Yellowjackets season two review – this wonderfully imaginative sequel is even better than last time

·4-min read

After the 2021 press tour for the slasher movie Halloween Kills, a video of Jamie Lee Curtis went viral, highlighting just how many times she uttered the word “trauma”. She was speaking about one of the most common problems with “elevated horror” – genuine suspense and terror being sidelined to give room to heavy-handed metaphors for trauma. What truly elevates Yellowjackets above most contemporary horror is that it provides space for the psychological impact of spending 19 months starving while your friends die around you, without forgoing nauseating gore, gruelling tension and acerbic wit.

There was so much to recommend the first season of Yellowjackets, a word-of-mouth hit that switched between the past and the present with two sets of cast members – one playing the younger characters, the other playing their more mature incarnations. It followed the 1996 plane crash of a high school football team, who ended up stranded in the wilderness and doomed to come of age battling the elements (and one another) before rescue. In the present, the survivors face blackmail, addiction, murder and PTSD. Supernatural elements continue to keep things ambiguous; it’s never entirely clear what was created by paranormal forces and what was the result of hallucinatory mushrooms or fractured psyches.

The second season picks up two months later for the young survivors, devastated in the wilderness after the first snow froze their team captain, Jackie, to death. In the present there has been no leap forward in time, but things are not looking much better. Taissa (Tawny Cypress) has just won her run for state senator, but frequently dissociates into a strange feral state that sees her murder the family dog; Christina Ricci’s delightful sociopath Misty has got away with killing a PI using fentanyl-laced cigarettes, but fears she has lost her friends; Nat (Juliette Lewis) has a suicide attempt interrupted by her own kidnapping, and is going through withdrawal while tied to a bedframe. Meanwhile, Shauna (Melanie Lynskey) is trying to get away with murdering her lover, Adam, while rebuilding her marriage to high school sweetheart Jeff. Although ostensibly we know where the teens in the past ended up, there are still big questions as to who, or what, torments them in the present.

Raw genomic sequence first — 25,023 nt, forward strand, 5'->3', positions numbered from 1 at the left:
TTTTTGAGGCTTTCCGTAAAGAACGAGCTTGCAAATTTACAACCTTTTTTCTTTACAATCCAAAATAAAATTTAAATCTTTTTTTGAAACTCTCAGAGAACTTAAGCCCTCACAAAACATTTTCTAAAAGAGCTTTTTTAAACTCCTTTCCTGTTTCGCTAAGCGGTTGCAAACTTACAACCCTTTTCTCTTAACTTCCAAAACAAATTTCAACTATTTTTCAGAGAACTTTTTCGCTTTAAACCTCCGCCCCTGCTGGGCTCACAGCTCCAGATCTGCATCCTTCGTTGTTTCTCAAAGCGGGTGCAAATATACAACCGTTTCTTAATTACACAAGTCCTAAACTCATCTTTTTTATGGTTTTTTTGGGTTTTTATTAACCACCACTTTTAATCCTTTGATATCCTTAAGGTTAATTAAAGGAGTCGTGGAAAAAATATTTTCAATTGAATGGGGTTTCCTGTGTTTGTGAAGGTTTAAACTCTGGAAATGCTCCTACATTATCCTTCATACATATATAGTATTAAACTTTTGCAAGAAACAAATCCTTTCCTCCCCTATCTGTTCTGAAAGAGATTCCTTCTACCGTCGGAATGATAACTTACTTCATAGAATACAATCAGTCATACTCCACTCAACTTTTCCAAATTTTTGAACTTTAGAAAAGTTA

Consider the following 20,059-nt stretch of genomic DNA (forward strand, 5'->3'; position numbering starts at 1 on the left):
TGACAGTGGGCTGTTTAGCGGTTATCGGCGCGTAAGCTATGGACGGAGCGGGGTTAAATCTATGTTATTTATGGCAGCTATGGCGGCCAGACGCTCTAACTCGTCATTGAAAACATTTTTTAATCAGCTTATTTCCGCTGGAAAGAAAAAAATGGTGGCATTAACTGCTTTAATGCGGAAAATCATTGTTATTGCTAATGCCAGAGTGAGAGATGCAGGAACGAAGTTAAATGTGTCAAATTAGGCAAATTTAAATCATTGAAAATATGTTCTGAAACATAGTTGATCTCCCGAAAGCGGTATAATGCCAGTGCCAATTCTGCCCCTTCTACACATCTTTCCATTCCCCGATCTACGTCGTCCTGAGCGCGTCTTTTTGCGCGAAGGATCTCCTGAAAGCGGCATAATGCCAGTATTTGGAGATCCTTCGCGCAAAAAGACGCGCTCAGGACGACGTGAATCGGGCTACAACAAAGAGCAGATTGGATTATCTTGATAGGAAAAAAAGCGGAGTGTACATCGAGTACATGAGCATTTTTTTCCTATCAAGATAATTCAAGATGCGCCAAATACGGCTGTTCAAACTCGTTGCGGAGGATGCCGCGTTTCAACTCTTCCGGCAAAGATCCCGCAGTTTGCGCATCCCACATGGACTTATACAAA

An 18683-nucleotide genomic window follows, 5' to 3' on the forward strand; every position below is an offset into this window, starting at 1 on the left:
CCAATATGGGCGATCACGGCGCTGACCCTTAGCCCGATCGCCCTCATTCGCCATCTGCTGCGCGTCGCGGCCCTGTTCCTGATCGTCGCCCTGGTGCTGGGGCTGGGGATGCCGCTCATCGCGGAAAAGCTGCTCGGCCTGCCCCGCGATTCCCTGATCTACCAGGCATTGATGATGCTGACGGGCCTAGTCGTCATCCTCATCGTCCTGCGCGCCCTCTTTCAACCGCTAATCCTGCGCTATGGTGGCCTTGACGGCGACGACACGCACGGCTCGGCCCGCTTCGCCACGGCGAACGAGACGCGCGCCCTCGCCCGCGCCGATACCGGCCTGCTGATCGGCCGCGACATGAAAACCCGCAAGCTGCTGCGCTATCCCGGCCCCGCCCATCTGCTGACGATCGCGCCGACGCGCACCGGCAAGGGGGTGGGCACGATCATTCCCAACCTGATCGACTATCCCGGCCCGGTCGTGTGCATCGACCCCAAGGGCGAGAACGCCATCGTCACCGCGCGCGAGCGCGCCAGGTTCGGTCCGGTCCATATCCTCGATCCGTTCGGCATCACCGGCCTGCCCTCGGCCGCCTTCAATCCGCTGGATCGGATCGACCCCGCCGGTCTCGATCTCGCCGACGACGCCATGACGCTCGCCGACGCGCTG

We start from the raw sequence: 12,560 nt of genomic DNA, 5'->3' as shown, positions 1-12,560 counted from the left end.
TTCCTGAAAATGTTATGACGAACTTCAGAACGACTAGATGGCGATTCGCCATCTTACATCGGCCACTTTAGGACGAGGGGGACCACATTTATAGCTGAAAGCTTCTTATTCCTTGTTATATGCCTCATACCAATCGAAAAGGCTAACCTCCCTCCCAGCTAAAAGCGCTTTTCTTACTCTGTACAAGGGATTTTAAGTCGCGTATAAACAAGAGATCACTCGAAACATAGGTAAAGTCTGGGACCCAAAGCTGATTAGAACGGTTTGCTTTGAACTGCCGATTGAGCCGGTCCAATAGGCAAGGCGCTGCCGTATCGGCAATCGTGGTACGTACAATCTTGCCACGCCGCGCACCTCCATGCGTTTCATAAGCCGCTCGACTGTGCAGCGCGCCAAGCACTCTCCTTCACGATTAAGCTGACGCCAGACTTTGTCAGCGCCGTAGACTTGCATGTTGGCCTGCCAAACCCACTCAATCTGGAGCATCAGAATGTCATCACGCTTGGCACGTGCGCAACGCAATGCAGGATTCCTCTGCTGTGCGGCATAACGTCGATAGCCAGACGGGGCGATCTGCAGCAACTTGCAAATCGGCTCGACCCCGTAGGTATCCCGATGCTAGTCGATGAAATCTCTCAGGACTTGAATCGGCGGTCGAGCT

This interweaving of timelines and narratives gets more complicated with the introduction of adult versions of the disturbed spiritual leader Lottie and straight-talking Van, played by Simone Kessell and Lauren Ambrose respectively. We also deviate from the two established timelines and flash forward to the teens’ rescue. To make matters even more complex, the show introduces fantasy sequences and unreliable narration, and scenes seen through Taissa, Shauna and Lottie’s perspectives cannot be taken at face value.

But rather than making the show incomprehensible, this season improves upon the first by keeping the audience perpetually on its toes, allowing for jump scares, body horror and some wonderfully imaginative twists. This is no better realised than in the bacchanalian revelry of episode two, where the starving teens hallucinate their way out of confronting the horrific reality of their actions. Similar blackly comic and surreal elements continue throughout, which, alongside a truly banging 90s alt-rock soundtrack, break up what could otherwise be unrelentingly miserable.

The darkest of laughs are mined from the bizarre co-dependent bond young Misty forms with musical-theatre geek Crystal (Nuha Jes Izman) and the equally dysfunctional one in the present with fellow amateur detective Walter (Elijah Wood). Ricci and Wood prove perfect foils for each other, adept at playing dangerous weirdos you can’t help but root for. While social outcast Misty is forging new connections, the most significant pivot in character comes from Nat, who is no longer lumbered with a downward spiral of snorting and slurring. Nat gets some of the answers she’s been so desperately craving early on in the season, and Lewis stunningly performs the nuances of tentative empathy and glimmers of optimism within a deep chasm of grief. Her characterisation is enhanced further by her younger counterpart, Sophie Thatcher, who despite only slight physical similarities, has an uncanny resemblance to Lewis’s performance, making Nat a pillar of strength and a broken fuck-up at the same time.

As the six episodes that were provided for review conclude, some of the biggest mysteries from season one have been solved – but a new set of questions have been seamlessly introduced. Will our characters get away with the staggering number of crimes they have committed? How many more taboos are there left to break? Could Misty finally get a boyfriend? One thing that feels assured is Yellowjackets will continue to clear the high bar it sets for itself and be about way more than just “trauma”.

Yellowjackets season two is on Paramount+